Not all circular arguments are fallacious; the question is whether the argument is viciously circular. Also, I think you're confusing your terms here: a description isn't an argument.

"Finally, if your god's nature is in any way omnipresent, then I must ask you to follow Kyle's Razor and define what you mean. If your god is omnipresent and we take the standard definition (i.e. everywhere), then your god is in evil...In other words, if your god is omnipresent, then there can be no lack of god, and hence no evil. And that's a contradiction."

Christians aren't pantheists. They're not panentheists either. When they say that god is omnipresent, they usually mean two things: first, that god's being sustains the existence of everything; and second, that god can be causally active anywhere in the universe.

Stephen Law said...

Eric said: "

The problem for theists is reconciling an all good god with the obvious fact of evil in his creation; the problem for the atheist is the fact of evil itself. In other words, the atheist faces the problem of explaining precisely what he means when he uses the term "evil.""

STEPHEN REPLIES: Actually, as someone else has already pointed out, the atheist can be a moral nihilist, and still run the problem of evil as an argument against theism, if the theist is committed to the notion of evil.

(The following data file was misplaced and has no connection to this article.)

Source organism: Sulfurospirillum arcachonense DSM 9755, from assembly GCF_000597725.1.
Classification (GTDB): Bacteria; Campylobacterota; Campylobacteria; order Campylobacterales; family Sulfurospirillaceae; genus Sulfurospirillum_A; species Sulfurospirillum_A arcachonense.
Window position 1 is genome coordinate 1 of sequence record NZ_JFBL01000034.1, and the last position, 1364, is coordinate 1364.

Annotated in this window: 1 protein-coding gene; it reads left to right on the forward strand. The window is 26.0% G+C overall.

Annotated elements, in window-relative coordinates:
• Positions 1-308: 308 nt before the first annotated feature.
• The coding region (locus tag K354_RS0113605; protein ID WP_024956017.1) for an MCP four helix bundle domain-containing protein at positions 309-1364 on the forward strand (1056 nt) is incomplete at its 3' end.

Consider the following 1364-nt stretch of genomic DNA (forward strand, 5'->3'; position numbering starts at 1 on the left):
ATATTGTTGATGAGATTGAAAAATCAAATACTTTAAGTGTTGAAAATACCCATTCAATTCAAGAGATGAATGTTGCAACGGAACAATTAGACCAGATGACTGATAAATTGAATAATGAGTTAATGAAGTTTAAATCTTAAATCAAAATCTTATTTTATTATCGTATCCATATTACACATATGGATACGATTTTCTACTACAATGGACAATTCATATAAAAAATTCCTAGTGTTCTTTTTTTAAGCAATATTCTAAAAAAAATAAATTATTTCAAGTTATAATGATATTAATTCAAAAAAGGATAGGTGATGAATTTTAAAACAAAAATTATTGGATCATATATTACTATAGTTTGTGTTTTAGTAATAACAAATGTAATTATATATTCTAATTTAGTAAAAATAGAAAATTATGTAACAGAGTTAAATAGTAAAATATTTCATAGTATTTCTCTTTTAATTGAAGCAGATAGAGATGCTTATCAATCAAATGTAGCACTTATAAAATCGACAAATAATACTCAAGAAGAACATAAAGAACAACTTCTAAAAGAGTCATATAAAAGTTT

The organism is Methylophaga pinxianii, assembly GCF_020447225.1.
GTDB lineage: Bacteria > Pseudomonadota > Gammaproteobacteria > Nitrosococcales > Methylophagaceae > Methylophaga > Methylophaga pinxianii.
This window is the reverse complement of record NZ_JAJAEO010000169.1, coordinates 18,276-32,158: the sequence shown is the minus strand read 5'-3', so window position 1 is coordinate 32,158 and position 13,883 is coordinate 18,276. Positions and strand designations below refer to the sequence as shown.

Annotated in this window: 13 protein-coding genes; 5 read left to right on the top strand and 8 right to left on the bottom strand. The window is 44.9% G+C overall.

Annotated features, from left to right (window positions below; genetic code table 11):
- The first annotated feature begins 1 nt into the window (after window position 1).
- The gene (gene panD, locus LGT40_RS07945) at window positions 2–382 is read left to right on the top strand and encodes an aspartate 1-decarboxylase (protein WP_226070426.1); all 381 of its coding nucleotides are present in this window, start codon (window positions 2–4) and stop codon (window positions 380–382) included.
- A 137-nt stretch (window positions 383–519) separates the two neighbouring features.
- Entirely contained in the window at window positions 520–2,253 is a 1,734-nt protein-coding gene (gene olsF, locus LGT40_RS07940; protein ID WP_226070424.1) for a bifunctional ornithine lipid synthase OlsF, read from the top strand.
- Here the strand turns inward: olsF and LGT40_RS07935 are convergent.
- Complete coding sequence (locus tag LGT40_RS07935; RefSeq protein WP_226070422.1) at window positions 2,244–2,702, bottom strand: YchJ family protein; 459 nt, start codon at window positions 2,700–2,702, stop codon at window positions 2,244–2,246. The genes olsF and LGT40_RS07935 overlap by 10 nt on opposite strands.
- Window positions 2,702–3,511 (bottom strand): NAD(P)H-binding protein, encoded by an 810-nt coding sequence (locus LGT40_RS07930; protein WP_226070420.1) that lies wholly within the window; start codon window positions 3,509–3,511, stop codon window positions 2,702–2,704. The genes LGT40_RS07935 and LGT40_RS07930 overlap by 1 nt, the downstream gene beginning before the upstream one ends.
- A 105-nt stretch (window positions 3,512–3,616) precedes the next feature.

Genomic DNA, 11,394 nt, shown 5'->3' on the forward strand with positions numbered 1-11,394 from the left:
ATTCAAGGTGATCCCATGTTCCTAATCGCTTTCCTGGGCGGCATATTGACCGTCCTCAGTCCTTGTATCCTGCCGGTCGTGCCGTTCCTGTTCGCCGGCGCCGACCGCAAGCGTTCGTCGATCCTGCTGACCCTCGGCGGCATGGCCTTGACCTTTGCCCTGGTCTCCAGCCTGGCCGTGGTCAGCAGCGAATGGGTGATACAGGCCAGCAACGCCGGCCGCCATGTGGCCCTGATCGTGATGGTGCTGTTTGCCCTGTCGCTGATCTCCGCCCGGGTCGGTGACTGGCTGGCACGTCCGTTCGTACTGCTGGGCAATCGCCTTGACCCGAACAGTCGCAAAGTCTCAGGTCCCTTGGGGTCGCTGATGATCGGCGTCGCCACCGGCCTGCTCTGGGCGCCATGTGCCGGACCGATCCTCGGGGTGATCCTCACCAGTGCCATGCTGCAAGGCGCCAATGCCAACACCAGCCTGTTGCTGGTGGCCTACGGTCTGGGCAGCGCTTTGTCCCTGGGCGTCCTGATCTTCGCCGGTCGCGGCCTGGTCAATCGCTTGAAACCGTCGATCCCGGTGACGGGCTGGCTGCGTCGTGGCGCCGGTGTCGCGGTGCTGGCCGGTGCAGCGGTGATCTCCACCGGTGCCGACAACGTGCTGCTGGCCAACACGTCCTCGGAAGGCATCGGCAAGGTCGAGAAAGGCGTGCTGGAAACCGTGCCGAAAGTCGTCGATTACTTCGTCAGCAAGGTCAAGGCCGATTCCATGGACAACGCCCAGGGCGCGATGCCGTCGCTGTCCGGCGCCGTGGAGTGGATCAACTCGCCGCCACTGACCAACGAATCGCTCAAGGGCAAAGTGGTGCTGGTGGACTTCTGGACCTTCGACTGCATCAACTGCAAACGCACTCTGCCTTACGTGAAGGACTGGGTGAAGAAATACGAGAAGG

Second, "evil" is a misleading term, as it comes with metaphysical baggage. Suffering, and perhaps also moral depravity, would do.

But now we come to your other claim, which is that atheists can have no concept of morality other than one on which it boils down to personal preference, while theism does allow such an independent standard.

My view is that this is just religious propoganda. Yes, it's endlessly, repeated. Indeed, it has become a religious mantra. That doesn't make it true.

We could go over the Euthyphro dilemma, etc. at this point, but instead, I'll just draw your attention to Asia, where they have had a perfectly robust conception of morality for millenia - a conception that does not reduce morality to personal preference - yet on which no supernatural being is required to sustain moral relations.

Here's a nice quote (pointed out to me by my friend Tom Pilling)from My Country, My People (1935) by Lin Yu Tang (author of "Wild Swans").

"To the West, it seems hardly imaginable that the relationship between man and man (morality) could be maintained without reference to a Supreme Being, while to the Chinese it is equally amazing that men should not, or could not, behave toward one another as decent beings without thinking of their indirect relationship through a third party."

I too find that amazing.

Burp said...